The Village: 400 Years of Beats and Bohemians, Radicals and Rogues, a History of Greenwich Village – John Strausbaugh

“… Hail, hail, the gang’s all here: a galaxy of scoundrels, artists and geniuses commingle in John Strausbaugh’s ambitious 600-plus-page history of Greenwich Village. Strausbaugh — who presided over this newspaper’s ‘Weekend Explorer’ series on New York City and wrote what felt like the entirety of The New York Press in its 1990s heyday — turns a collection of stories and profiles into something less like a textbook than a party spinning happily out of control. … And he has a great ear. Telling the story of Off Off Broadway’s creation, Strausbaugh mentions work like ‘Awful People Are Coming Over So We Must Be Pretending to Be Hard at Work and Hope They Will Go Away.’ He cites the folk musician Dave Van Ronk on what Van Ronk expected to see when he arrived in the Village: ‘bearded, bomb-throwing anarchists, poets, painters and nymphomaniacs whose ideology was slightly to the left of whoopee!’ He also recounts John Waters’s anecdote of arriving at Fran Lebowitz’s house one night after being bloodied by a mugger and telling her, ‘I murdered five people and came to involve you.’ Strausbaugh does go rather heavy on the composer David Amram, quoting him in more than a dozen places, about half of which feel gratuitous. But it’s hard to complain about his similar indulgence of the legendarily underappreciated novelist Dawn Powell. … Then there are his origin stories. Strausbaugh offers Village roots for flash mobs, cabaret laws, Occupy Wall Street-like park protests and New York University’s lack of popularity with locals (its land grabs have been controversial since at least 1832). Rather less convincingly, he entertains the theory that costumed revelers migrating from the Waverly Theater’s midnight showings of ‘The Rocky Horror Picture Show’ straight to CBGB begat punk fashion. (This story begs for photographic proof — perhaps Debbie Harry in Magenta’s maid uniform.) In his introduction, Strausbaugh cautions against ‘judging the extremists too harshly,’ but he is not opposed to doing a bit of harsh judging himself. N.Y.U.’s reconstruction of the Poe House, he says, ‘looks like a skin graft that didn’t take.’ On Maxwell Bodenheim: ‘Reading his facile, gaudy verses now, it’s easy to think that it was the brute force of his sociopathic presence, rather than the poetry, that convinced the best poets in the Village at the time that he was one of them, potentially even the best of them.’ …”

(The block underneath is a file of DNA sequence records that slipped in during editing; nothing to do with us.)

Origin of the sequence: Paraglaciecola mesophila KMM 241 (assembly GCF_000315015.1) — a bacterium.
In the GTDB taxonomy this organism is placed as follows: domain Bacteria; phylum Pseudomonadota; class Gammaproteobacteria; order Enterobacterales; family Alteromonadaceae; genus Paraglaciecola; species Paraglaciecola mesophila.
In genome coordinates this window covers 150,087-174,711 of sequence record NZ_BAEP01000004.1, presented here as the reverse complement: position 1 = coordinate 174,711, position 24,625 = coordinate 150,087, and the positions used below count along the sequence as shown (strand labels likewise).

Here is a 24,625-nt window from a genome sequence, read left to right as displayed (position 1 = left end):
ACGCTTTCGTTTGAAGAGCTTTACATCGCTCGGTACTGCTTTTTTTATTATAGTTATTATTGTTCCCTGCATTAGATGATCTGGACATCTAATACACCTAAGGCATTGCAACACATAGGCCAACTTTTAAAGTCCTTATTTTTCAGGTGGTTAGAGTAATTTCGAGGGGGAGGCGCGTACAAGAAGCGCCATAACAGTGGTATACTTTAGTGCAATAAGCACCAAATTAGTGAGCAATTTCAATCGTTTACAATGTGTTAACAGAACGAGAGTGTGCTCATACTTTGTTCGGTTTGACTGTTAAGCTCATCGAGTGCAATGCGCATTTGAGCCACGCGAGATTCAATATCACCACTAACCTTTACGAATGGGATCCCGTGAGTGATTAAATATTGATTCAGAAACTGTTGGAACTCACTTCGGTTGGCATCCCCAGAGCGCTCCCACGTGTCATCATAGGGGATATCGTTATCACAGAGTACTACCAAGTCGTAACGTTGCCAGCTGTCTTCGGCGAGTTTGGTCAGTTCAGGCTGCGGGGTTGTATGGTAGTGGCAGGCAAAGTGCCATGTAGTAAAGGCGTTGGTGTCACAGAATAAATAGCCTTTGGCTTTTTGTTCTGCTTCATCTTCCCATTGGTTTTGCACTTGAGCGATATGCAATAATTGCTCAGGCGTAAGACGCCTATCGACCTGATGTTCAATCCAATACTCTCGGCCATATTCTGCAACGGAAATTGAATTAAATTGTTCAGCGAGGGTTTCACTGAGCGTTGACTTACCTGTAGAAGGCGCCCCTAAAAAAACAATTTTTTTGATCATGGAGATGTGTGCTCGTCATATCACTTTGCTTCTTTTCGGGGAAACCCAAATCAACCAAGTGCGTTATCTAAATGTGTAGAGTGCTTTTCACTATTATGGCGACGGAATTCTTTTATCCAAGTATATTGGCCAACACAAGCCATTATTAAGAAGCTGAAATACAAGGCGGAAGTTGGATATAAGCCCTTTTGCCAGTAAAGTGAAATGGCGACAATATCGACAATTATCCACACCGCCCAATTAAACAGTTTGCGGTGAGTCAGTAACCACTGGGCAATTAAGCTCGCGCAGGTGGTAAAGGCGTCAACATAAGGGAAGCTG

NY Times: Downtown
W – John Strausbaugh
The Free Library

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Bill Davis - 1960s: Days of Rage
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1 Response to The Village: 400 Years of Beats and Bohemians, Radicals and Rogues, a History of Greenwich Village – John Strausbaugh

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